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'I would be honoured to coach the Wallabies': Brad Thorn keen on Australia's top job

By Sam Smith
(Photo by Chris Hyde/Getty Images)

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All Blacks great Brad Thorn has expressed his interest in coaching the Wallabies, saying it would be an honour to take charge of the Australian national side.


Speaking to the Sydney Morning Herald in the wake of his side’s 21-7 Super Rugby Pacific win over the Brumbies in Brisbane a fortnight ago, the Queensland Reds boss outlined his intention to one day coach the Wallabies.

“Australia is where the challenge is for me and where I’m connected to,” Thorn said.

“I hold the Wallabies coaching role in high esteem. It’s a privilege and a responsibility. I don’t believe you should just walk in there and get the job. You have to earn the right.

“Right now, I’m really enjoying my time with Queensland. We feel we have built a quality program here and that’s where our focus remains.

“If the opportunity presented itself at the right time later down the track, I would be honoured to coach the Wallabies, but that’s for other people to make that decision.”

A 59-test lock who was an integral member of the 2011 World Cup-winning All Blacks squad, Thorn has strong ties to Australia.

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Born and raised in Mosgiel, just outside of Dunedin, Thorn moved to Australia with his family at the age of eight, relocating to Queensland.

It was in the Sunshine State where the 47-year-old first made his name as a cross-code legend as he made his first-class rugby league debut for the Brisbane Broncos as a teenager in 1994.

Thorn went on to make 200 appearances and won three NRL titles, as well as a Super League crown and a World Club Championship, across two separate stints with the Broncos between 1994 and 2007.

He also represented Queensland 14 times during his two rugby league spells between 1996 and 2005, and played eight tests for Australia in 1997 and 1998.


After having starred as a rugby union player in New Zealand, Thorn closed out his playing career in Australia, acting as a player-coach for Queensland Country in the now-defunct National Rugby Championship in 2016.


After assuming the head coach role the following year, Thorn was appointed Reds boss ahead of the 2018 Super Rugby season after the dismissal of Nick Stiles, who led the franchise to a 14th-place finish.

Since then, Thorn has overseen a significant change in fortunes, guiding the Reds to the 2021 Super Rugby AU title after having led them to a runner-up finish the season beforehand.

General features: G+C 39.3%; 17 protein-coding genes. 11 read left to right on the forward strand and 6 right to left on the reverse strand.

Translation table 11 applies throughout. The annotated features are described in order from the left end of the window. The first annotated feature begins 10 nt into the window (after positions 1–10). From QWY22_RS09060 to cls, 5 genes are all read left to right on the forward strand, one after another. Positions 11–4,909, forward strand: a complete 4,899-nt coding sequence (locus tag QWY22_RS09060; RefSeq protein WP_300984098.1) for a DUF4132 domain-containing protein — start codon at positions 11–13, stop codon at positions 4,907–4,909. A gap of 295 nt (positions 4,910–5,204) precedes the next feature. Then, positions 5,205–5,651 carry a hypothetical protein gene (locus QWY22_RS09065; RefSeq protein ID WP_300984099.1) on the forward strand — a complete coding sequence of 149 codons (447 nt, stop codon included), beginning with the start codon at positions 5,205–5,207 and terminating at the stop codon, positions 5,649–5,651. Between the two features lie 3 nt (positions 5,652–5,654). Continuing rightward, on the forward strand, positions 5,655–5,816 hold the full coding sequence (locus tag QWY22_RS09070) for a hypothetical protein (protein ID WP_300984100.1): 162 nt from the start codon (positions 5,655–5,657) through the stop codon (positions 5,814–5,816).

Under his stewardship, the Reds were also one of only two Australian teams to beat Kiwi opposition in last year’s Super Rugby Trans-Tasman, and the franchise currently sits comfortably in the top four on the Super Rugby Pacific table.

Thorn has also been largely responsible for the development of current Reds stars such as Taniela Tupou, Jordan Petaia, Hunter Paisami, Tate McDermott, Harry Wilson, Fraser McReight, Filipo Daugunu and Liam Wright.

All eight of those players either became Wallabies or have become key members of Australia’s national squad under Thorn’s guidance.

The latter can certainly be applied to James O’Connor, the veteran Reds playmaker who was recalled by Thorn for a fruitful third stint in Australian rugby after two troubled spells earlier in his career.

O’Connor has since blossomed into a vital figure in Australian rugby, providing leadership and performing well consistently for both the Reds and Wallabies.


All of that paints a picture that Thorn would stand as a highly-credible replacement to Wallabies incumbent Dave Rennie if he is to step away from his current role following next year’s World Cup in France.

Thorn wouldn’t stand for that position unchallenged, though, as outgoing Brumbies boss Dan McKellar stands as his biggest contender to succeed Rennie.

Thorn’s Reds and McKellar’s Brumbies have developed a strong rivalry as Australia’s top two Super Rugby franchises in recent seasons.

Both teams met in the 2020 and 2021 Super Rugby AU finals, with each team sharing a title apiece, while Thorn holds a slender 7-6 lead in head-to-head matches against McKellar.

However, McKellar was last year recruited by Rennie to act as Australia’s defence coach, a position the Brumbies head coach will move into on a full-time basis following this year’s Super Rugby Pacific campaign.

That suggests McKellar is viewed favourably by Rennie and Rugby Australia, which may work in his favour should the Wallabies job become available.

Nevertheless, given his proven coaching pedigree and on-the-record expression of interest in taking charge of the Wallabies, Thorn remains a top-class option for Rugby Australia if Rennie opts to move on in a year-and-a-half’s time.


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